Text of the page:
Turn on, tune in, opt out.
It may become the battle cry of a new generation, a slogan that epitomizes the digital revolution that is happening among more and more people who have woken up to the fact that much of their online browsing habits can and will be used against them.
People are starting to push back, starting to question the safety of surfing in free public wifi hotspots. They are questioning advertisers that closely monitor their browsing habits. They are wondering what they can do for better privacy protection to prevent online identity theft and credit fraud.
Put simply, more and more people are looking for easy steps to take to shield their online browsing habits. After all, the more anonymous web surfing you can do, the better.
Far from being an exhaustive list — after all, new tips and tactics are coming out every day — the following are some ways to help you avoid tracking from cybercriminals, intrusive advertisers, and others who are trying to pry into your data:
Hide your data. Network encryption is out of your control when you use public wifi, so check the privacy statement to learn about the type of encryption in use. For example, if you do not want to be seen by other users on the network, check whether the network uses encryption in order to hide such information. (If it doesn’t have a privacy statement, opt out of using that free network!)
Turn off your wireless network when not in use. If you are in a public wifi hotspot but not using your computer to send email or do any online browsing, disable your wireless connection. You will still be able to work on files and use your computer. Either remove the external wifi card, or right-click the connection and click “disable” if you are using an internal wifi card.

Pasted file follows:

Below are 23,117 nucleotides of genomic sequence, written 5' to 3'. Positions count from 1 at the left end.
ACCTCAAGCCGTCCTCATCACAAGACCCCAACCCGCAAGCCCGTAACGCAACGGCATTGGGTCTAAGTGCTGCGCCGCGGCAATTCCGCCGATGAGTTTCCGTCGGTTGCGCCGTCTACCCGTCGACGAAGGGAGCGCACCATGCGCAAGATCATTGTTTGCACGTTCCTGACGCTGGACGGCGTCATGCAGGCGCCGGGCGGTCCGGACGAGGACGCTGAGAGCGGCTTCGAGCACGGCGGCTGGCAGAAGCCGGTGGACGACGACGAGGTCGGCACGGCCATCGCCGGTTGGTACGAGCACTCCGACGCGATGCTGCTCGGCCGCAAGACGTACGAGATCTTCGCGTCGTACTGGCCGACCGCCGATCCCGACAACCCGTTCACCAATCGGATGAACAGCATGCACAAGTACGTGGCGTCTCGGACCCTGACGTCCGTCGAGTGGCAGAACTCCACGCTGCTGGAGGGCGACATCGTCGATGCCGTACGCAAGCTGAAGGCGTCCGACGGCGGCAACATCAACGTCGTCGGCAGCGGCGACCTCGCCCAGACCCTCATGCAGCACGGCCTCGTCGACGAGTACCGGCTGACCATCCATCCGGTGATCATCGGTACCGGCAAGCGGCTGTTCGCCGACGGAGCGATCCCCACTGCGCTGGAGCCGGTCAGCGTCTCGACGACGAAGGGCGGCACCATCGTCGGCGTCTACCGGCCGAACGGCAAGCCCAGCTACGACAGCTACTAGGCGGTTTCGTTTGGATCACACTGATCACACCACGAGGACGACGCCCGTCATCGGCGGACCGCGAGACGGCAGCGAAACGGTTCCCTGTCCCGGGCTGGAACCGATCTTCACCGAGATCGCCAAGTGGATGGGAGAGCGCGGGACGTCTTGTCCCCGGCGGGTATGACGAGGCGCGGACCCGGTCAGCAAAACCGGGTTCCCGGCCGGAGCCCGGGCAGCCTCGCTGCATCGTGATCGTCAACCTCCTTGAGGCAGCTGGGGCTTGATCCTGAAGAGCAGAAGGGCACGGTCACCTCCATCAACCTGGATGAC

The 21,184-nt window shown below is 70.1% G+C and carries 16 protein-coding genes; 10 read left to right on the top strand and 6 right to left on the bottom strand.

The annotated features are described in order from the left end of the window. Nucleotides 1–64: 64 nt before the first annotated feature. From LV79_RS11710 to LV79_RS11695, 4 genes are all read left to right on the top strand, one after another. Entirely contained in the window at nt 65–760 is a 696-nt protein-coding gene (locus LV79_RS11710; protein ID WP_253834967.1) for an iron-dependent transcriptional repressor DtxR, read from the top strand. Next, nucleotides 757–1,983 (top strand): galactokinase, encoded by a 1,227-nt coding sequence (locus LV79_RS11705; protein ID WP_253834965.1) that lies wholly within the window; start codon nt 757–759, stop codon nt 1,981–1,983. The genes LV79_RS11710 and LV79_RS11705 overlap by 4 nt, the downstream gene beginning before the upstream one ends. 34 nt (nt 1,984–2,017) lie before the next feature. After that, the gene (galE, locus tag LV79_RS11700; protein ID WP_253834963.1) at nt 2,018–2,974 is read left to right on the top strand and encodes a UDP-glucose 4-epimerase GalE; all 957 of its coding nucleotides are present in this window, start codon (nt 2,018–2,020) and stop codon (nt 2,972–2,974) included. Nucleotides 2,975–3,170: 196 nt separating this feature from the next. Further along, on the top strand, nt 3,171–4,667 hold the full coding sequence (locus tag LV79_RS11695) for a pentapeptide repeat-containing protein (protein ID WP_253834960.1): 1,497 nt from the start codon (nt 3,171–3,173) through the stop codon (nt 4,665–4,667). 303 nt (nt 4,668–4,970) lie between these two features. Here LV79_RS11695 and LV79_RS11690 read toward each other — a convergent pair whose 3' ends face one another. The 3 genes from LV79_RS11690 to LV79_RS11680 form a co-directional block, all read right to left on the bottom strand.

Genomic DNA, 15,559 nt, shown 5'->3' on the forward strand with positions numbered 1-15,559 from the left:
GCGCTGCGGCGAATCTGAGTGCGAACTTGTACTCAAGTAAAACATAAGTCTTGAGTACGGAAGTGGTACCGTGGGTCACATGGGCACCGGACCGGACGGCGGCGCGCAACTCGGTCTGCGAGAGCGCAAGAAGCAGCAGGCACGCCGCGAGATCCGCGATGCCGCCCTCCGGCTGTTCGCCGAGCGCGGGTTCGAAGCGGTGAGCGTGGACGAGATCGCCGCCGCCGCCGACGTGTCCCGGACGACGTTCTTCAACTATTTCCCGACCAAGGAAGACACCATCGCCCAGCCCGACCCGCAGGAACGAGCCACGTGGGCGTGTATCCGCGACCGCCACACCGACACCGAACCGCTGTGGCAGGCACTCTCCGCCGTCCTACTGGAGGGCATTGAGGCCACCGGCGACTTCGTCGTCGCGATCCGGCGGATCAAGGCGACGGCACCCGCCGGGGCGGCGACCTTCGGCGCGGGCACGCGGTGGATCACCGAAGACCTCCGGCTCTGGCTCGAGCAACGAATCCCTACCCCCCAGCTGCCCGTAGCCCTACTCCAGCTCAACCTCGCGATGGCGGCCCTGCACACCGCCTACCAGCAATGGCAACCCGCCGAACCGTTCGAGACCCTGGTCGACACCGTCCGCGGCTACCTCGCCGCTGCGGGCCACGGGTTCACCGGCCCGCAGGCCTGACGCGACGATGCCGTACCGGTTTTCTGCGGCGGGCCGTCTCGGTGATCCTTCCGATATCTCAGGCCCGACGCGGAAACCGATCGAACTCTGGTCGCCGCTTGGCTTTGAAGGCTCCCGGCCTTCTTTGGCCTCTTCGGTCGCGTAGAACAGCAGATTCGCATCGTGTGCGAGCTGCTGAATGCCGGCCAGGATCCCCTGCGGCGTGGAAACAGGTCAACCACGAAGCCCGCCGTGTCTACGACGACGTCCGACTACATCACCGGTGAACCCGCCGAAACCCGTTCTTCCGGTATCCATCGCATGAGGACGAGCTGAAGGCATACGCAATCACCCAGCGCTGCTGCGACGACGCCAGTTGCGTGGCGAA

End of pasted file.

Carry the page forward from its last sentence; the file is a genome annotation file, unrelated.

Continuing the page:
Go undercover. Consider using a secure, personal Virtual Private Network (VPN) like PRIVATE WiFi™, which both creates a secure tunnel to encrypt and protect your personal browsing information, and allows you to surf anonymously, making you invisible to hackers on any public network. Yet another example is Google Chrome’s Incognito Window. This option allows users to open a new page and browse anonymously, without being tracked. Websites that you open and files you download while in this “stealth” mode are not recorded in browsing and download histories. In addition, all new cookies are deleted after closing an incognito window.
Opt out of ad networks. For better security management, consider using a service like those developed by the Network Advertising Initiative and Privacy Choice. Both allow users to opt out — either selectively or completely — of custom online ads from more than 100 networks that may not be able to guarantee anonymity. In addition, some of the featured companies also link to their privacy policies and the types of information they collect.
Learn the lingo. Maintaining a higher level of awareness about technology is key to stopping hackers in their tracks. The Federal Trade Commission has put together a list that defines the various acronyms and buzzwords and has also created consumer awareness videos and games. Likewise, the Federal Communications Commission has created an informational video and related website to teach consumers ways to protect their information.